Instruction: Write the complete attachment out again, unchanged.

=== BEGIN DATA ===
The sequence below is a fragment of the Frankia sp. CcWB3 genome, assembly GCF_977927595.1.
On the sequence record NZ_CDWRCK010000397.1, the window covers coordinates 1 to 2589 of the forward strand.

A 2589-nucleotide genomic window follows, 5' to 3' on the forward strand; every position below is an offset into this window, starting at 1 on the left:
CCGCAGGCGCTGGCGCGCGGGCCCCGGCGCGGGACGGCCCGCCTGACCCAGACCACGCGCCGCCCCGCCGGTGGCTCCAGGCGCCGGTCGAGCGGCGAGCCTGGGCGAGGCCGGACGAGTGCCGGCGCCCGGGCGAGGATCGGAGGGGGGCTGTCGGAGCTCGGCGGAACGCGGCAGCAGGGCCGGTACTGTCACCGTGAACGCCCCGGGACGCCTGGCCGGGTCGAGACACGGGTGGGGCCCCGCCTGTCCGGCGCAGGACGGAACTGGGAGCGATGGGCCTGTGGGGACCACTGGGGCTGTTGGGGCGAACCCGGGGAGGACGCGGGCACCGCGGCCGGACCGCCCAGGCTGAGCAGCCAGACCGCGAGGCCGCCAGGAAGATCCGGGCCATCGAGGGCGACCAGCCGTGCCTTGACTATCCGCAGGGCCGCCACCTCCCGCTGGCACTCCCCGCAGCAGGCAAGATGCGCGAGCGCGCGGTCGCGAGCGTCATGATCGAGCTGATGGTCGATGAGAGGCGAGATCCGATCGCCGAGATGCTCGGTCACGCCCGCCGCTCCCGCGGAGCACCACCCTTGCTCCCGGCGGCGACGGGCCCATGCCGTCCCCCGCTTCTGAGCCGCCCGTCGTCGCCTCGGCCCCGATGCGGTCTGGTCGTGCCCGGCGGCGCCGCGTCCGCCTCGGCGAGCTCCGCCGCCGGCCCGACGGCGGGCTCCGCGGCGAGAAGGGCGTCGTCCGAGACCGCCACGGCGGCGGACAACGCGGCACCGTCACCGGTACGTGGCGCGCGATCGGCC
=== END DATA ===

The sequence below is a fragment of the Frankia sp. CcWB3 genome, assembly GCF_977927595.1.
On the sequence record NZ_CDWRCK010000397.1, the window covers coordinates 1 to 2589 of the forward strand.

A 2589-nucleotide genomic window follows, 5' to 3' on the forward strand; every position below is an offset into this window, starting at 1 on the left:
CCGCAGGCGCTGGCGCGCGGGCCCCGGCGCGGGACGGCCCGCCTGACCCAGACCACGCGCCGCCCCGCCGGTGGCTCCAGGCGCCGGTCGAGCGGCGAGCCTGGGCGAGGCCGGACGAGTGCCGGCGCCCGGGCGAGGATCGGAGGGGGGCTGTCGGAGCTCGGCGGAACGCGGCAGCAGGGCCGGTACTGTCACCGTGAACGCCCCGGGACGCCTGGCCGGGTCGAGACACGGGTGGGGCCCCGCCTGTCCGGCGCAGGACGGAACTGGGAGCGATGGGCCTGTGGGGACCACTGGGGCTGTTGGGGCGAACCCGGGGAGGACGCGGGCACCGCGGCCGGACCGCCCAGGCTGAGCAGCCAGACCGCGAGGCCGCCAGGAAGATCCGGGCCATCGAGGGCGACCAGCCGTGCCTTGACTATCCGCAGGGCCGCCACCTCCCGCTGGCACTCCCCGCAGCAGGCAAGATGCGCGAGCGCGCGGTCGCGAGCGTCATGATCGAGCTGATGGTCGATGAGAGGCGAGATCCGATCGCCGAGATGCTCGGTCACGCCCGCCGCTCCCGCGGAGCACCACCCTTGCTCCCGGCGGCGACGGGCCCATGCCGTCCCCCGCTTCTGAGCCGCCCGTCGTCGCCTCGGCCCCGATGCGGTCTGGTCGTGCCCGGCGGCGCCGCGTCCGCCTCGGCGAGCTCCGCCGCCGGCCCGACGGCGGGCTCCGCGGCGAGAAGGGCGTCGTCCGAGACCGCCACGGCGGCGGACAACGCGGCACCGTCACCGGTACGTGGCGCGCGATCGGCC